I've had this turkey sitting in my freezer since last Thanksgiving. Last Thanksgiving, I was pregnant and couldn't stand the thought of turkey stinking up our apartment. So I put it off and put it off, until I was cleaning out my freezer and went, "Hey, there's this turkey in here!"
I immediately ran off to see what Alton Brown of Good Eats had to say about cooking turkey. (You can see the entire episode on Youtube. It's called "Romancing the Bird", lawls.)
Everybody swears by brine. My sister-in-law does, and so does Alton Brown. His brine, however, calls for all kinds of things that I didn't have at the time, like veggie stock. Also he says to soak your turkey in a 5-gallon bucket. I have many serviceable buckets, but none of them are the 5-gallon variety.
So I puzzled and puzzled 'til my puzzler was sore ... and came up with THIS.
"Aha!" I thought to myself. "When you marinate chicken, you do it in a plastic bag. I'll just wrap the turkey in a trash bag! I'm a genius with a capital J!"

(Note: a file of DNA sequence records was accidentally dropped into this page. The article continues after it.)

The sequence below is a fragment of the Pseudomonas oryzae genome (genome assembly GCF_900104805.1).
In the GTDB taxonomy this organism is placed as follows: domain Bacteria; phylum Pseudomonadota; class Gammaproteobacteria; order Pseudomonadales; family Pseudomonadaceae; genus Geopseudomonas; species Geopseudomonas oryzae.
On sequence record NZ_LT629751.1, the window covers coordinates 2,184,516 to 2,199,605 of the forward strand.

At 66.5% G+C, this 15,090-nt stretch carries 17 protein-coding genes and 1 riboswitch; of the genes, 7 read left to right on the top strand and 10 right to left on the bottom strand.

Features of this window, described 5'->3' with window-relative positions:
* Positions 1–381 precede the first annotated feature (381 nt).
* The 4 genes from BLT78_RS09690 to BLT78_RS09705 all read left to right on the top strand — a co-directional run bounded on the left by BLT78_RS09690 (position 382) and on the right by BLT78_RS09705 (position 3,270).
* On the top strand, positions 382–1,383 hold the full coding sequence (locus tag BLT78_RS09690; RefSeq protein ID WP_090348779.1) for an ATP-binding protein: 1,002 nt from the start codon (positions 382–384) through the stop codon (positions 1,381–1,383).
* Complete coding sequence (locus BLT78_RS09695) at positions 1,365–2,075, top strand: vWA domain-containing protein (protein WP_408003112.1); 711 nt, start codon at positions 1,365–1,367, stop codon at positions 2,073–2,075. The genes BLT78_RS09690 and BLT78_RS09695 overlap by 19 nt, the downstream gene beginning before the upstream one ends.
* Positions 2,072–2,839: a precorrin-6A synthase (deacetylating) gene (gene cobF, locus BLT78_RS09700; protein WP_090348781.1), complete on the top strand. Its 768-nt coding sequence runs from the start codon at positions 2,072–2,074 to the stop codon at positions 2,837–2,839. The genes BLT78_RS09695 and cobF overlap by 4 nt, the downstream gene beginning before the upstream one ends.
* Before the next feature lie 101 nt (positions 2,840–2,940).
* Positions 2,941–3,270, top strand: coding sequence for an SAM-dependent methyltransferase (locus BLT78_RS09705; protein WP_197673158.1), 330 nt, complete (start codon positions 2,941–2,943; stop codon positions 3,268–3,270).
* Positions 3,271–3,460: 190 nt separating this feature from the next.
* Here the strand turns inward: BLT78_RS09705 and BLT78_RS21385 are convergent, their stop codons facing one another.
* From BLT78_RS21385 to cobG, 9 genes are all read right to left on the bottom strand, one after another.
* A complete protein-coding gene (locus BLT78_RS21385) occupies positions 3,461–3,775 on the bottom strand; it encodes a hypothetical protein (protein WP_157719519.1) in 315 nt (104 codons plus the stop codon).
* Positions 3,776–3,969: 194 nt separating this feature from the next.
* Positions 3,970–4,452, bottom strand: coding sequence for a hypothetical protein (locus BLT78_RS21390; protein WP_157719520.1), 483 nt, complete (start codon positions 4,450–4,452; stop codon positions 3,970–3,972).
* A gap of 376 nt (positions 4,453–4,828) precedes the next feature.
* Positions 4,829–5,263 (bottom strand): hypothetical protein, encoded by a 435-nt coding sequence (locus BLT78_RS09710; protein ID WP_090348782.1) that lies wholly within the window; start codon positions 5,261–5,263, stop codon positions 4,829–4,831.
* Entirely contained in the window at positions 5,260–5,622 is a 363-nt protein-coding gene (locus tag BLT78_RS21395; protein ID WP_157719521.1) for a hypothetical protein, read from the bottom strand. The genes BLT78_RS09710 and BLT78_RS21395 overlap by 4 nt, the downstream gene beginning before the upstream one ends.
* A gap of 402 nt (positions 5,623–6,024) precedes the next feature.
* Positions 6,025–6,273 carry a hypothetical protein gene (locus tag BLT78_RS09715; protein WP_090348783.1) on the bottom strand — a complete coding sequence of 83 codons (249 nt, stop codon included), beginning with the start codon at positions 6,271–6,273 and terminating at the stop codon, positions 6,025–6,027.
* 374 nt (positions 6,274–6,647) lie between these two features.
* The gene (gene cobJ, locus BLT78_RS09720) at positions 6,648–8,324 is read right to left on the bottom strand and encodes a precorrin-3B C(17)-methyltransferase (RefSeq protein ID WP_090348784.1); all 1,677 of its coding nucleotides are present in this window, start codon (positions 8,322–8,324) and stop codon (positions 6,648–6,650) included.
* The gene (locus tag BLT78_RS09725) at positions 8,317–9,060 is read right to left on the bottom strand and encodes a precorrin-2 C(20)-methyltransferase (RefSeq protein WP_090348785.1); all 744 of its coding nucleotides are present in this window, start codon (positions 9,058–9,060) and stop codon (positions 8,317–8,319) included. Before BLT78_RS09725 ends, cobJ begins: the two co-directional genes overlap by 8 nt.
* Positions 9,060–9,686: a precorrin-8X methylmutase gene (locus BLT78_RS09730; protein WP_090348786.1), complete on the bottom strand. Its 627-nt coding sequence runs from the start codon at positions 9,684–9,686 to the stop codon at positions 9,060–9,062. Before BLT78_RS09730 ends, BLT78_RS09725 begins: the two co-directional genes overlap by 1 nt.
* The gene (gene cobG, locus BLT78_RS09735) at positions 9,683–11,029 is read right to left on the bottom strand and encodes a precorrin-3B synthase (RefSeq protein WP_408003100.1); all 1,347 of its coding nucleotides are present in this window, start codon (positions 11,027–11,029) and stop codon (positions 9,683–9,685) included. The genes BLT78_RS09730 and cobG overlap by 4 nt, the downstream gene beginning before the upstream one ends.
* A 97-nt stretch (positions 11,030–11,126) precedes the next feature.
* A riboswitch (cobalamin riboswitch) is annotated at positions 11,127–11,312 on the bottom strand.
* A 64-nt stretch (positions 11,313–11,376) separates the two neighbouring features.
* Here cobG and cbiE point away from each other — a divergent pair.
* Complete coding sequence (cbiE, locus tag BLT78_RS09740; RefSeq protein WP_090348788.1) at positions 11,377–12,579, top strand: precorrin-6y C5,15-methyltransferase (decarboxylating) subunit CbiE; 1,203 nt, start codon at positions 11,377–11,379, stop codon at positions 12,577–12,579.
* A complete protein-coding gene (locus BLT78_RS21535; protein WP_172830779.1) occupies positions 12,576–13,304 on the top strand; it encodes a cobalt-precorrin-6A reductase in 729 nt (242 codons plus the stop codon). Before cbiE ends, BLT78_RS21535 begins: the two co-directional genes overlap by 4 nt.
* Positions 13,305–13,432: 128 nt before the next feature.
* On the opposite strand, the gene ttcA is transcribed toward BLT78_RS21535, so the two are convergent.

I whipped up four cups of brine. I seemed to be running low on all my salts, so I mixed them. What you see here is two tablespoons of chicken bouillon, a bunch of table salt, a bunch of seasoned salt, and about 1/4th of a cup of garlic salt. It's called brine for a reason. Anyway, I popped it in the microwave for 5 minutes to get it boiling, then stuck it in the freezer to cool it off.
And applied liberally to bird. I added another four cups of cold water, just to fill the bag up a little more.
And bagged it up neat as you please. This went into the fridge for two hours. Then I rolled it over and let it marinate for another two hours.
I followed the baking directions, i.e. toasting it at 500 degrees for 30 minutes, then cutting it back to 350 for two hours. And adding the foil hat to the breast, which I sadly forgot to take a picture of. Isn't it gorgeous?
Check it out. The juiciest, most flavorful turkey I've ever had. All that chicken bouillon masked some of the turkey musk, and the white meat was juicy instead of being all dry.
So that's how to brine a turkey when you lack a bucket and all those fancy seasonings. Just plain old salt does the trick every time.